Lost Minority Business = Millions of Missing Potential Jobs and Billions in Income
05/09/2016 01:06 pm ET |
- Margarita Hakobyan is a businesswoman and an entrepreneur that is addicted to creating. Founder and CEO of MoversCorp and Solopreneurs.co
What if you heard that there’s an easy way to create a million businesses, and those businesses could add 9 million jobs and $300 billion in worker income to the U.S. economy? Exciting news, right?
According to a new report from the Center for Global Policy Solutions (CGPS), that ‘easy way’ is right under our noses. The projections are based on what would happen if minorities (people of color, non-white) owned businesses in proportion to their share of the labor force. The study, The Color of Entrepreneurship: Why the Racial Gap Among Firms Costs the U.S. Billions, analyzed data from the Census Bureau’s most recent survey of business owners.
Sadly, projections aren’t dollars. But numbers are color blind, and the message is clear. By 2050, there will be no racial or ethnic majority in the United States, and as of now, the number of minority business owners lags far behind what will be needed for the U.S. to remain a global leader with a vibrant and sustainable economy.
Minority business ownership on the rise
Minority business ownership is growing. The CGPS report also reveals that firms owned by entrepreneurs of color—both male and female-owned businesses—played a key role in getting the U.S. economy back on its feet after the recent recession, and in fact were a critical contributor to business and job creation between 2007 and 2012. Privately held minority businesses added 1.3 million jobs to the American economy during those years.
Asian-American, Hispanic and black women-owned businesses grew faster than almost every other demographic group during the same period. Although they are in the minority, the study does not include non-minority women business owners; their numbers increased by nearly 27 percent between 2007-2012.
Yet another study, this one from the National Minority Supplier Development Council (NMSDC), reports that minority businesses now produce upwards of $400 billion in annual revenue, and employ 2.2 million people. Add in local state and federal taxes of $49 billion, and it translates to minority-owned businesses contributing more than $1 billion in revenue, per day.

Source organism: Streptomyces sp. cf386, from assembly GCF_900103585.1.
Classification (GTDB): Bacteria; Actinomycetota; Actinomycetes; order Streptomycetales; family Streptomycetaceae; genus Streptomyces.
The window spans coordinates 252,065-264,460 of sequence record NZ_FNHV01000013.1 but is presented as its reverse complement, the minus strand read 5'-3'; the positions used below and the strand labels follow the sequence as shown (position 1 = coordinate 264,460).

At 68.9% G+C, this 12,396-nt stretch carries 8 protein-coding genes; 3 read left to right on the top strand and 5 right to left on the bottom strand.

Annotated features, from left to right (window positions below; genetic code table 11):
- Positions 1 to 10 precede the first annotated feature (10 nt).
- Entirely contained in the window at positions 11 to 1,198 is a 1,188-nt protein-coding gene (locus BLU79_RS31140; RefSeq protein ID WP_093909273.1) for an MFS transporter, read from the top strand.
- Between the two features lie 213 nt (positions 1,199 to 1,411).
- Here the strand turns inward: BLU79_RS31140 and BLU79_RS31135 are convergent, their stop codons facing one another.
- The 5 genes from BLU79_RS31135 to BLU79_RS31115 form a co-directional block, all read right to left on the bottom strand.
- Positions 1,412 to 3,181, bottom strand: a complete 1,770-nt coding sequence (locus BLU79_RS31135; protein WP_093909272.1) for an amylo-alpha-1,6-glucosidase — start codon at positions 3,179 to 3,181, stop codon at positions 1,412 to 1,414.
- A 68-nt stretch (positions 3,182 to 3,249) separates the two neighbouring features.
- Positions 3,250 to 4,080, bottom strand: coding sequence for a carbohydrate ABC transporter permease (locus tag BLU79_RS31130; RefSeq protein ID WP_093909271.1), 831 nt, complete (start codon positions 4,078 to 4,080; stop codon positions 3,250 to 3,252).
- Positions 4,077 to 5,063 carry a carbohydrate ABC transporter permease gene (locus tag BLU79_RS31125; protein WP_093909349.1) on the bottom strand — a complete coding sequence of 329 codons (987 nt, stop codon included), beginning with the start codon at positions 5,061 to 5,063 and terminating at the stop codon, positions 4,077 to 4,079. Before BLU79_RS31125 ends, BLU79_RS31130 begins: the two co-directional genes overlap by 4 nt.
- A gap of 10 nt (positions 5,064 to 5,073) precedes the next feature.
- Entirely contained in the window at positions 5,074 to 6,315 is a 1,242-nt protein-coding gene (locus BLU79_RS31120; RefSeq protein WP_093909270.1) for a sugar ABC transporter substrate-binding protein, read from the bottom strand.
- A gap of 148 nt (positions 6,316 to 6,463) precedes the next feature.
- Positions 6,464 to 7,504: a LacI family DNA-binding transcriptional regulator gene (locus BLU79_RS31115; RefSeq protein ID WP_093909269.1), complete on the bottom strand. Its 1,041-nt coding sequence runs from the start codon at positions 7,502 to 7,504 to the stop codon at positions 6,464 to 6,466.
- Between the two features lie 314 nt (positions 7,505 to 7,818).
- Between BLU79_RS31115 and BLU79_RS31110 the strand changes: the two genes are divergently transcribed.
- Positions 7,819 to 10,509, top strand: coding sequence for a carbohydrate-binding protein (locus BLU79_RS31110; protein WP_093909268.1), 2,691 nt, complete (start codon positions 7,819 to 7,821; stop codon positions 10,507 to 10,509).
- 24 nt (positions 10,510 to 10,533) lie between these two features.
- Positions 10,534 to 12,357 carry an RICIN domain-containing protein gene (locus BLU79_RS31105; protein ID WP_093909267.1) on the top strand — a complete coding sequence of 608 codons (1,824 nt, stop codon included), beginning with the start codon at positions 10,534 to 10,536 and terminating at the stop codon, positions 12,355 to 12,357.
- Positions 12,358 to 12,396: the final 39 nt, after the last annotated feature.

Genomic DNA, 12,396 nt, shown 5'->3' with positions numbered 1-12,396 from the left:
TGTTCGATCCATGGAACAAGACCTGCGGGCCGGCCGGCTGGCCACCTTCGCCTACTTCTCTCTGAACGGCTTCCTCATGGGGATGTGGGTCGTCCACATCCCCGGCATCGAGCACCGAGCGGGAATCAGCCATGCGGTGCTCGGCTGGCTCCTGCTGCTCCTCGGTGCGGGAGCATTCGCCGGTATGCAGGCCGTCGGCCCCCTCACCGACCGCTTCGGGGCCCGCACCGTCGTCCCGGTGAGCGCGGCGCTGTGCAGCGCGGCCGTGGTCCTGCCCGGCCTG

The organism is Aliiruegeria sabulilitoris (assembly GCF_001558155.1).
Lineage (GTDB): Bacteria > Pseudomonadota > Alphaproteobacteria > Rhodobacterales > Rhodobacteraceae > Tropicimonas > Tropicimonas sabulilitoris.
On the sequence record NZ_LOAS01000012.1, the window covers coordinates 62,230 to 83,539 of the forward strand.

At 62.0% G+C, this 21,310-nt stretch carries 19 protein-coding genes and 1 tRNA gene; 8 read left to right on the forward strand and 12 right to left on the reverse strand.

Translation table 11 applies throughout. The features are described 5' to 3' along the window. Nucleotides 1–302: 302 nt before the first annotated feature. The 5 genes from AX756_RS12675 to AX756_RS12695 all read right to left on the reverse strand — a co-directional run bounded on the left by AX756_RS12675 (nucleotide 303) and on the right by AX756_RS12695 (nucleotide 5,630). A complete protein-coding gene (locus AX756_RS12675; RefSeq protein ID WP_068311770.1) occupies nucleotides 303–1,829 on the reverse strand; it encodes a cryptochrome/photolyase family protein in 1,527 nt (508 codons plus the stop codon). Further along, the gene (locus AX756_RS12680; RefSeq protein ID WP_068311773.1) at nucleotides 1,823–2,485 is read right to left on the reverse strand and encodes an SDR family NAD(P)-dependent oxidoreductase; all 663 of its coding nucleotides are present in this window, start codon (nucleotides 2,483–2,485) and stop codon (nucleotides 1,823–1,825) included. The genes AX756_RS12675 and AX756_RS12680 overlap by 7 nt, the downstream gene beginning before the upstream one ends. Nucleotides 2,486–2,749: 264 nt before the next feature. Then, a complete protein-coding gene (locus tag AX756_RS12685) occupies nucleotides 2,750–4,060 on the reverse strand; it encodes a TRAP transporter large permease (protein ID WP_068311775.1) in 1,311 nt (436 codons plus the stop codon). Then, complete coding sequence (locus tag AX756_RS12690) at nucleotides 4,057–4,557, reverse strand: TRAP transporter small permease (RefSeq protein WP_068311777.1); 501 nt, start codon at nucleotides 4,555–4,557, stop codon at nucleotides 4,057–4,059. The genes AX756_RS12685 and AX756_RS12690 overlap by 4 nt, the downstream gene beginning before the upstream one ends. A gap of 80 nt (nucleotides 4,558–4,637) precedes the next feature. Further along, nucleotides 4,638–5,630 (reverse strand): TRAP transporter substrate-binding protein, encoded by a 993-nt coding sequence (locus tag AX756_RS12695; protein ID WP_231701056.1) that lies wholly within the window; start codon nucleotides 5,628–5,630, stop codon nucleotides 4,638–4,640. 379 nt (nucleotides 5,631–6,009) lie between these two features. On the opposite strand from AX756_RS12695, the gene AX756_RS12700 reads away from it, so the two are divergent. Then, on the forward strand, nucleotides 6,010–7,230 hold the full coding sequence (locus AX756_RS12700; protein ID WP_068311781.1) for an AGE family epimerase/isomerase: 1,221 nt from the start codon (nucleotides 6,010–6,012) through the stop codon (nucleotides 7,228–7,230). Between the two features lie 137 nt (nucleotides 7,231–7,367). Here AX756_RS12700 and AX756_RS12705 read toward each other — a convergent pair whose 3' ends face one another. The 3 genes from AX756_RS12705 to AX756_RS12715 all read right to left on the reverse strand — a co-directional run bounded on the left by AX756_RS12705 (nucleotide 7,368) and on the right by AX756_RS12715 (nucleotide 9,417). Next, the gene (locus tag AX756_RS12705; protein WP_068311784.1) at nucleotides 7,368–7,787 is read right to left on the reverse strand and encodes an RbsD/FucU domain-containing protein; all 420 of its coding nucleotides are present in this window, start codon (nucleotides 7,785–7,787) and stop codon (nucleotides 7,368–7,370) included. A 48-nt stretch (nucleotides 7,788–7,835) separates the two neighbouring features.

But it’s not enough, say experts.
“The economy at large suffers as a result of the underrepresentation of people of color among business owners with employees relative to their share of the labor force,” said Algernon Austin, the report’s author and a Senior Research Fellow at CGPS. “Interest in entrepreneurship among people of color is quite strong, but access to the resources to do it successfully is often a challenge. If we help create the economic and social circumstances for these individuals to start and grow their businesses, society overall can benefit from more jobs, less poverty, and greater economic output.”
Equal access to capital
The Minority Business Development Agency (MBDA) is a federal agency dedicated to the growth and global competitiveness of U.S. minority-owned businesses. Currently, says the MBDA, just 21 percent of all U.S. firms are owned by minorities, yet minorities represent 35 percent of the total population.
Despite the rising rate of ownership, minority-owned firms fall short in terms of revenue and profit growth when compared to the overall success of non-minority businesses. Access to capital—whether for start-up costs or working capital for growth—remains a barrier for minority business owners.
A recent survey from Biz2Credit, a minority-owned small business lender, talked to more than 1,500 minority business owners—Hispanics, South Asians, African Americans and East Asians—about the economy and their perceived prospects for success in 2016. Their greatest concern is adequate funding.
Their worries are legitimate. They aren’t looking for charity, just equal access. Minorities are three times as likely be turned down for a loan than non-minorities. The boom in online lending is helping change that situation, because it eliminates potential biases, putting a greater emphasis on business performance.
Venture capital (VC) for start-ups is nearly non-existent for women (two percent) and minorities (39 percent), which results in a lack of founder diversity, particularly in the tech industry. The CGPS report recommends urging policymakers to come up with a tax credit to promote venture capital investments in minority businesses.
The future prosperity of the U.S. is directly tied to the growth of minority-owned businesses. The American economy will continue to be impacted, either negatively or positively, by today’s level of commitment to creating more firms with minority owners who have access to the capital need to created jobs, wealth, and growth—to the benefit of all.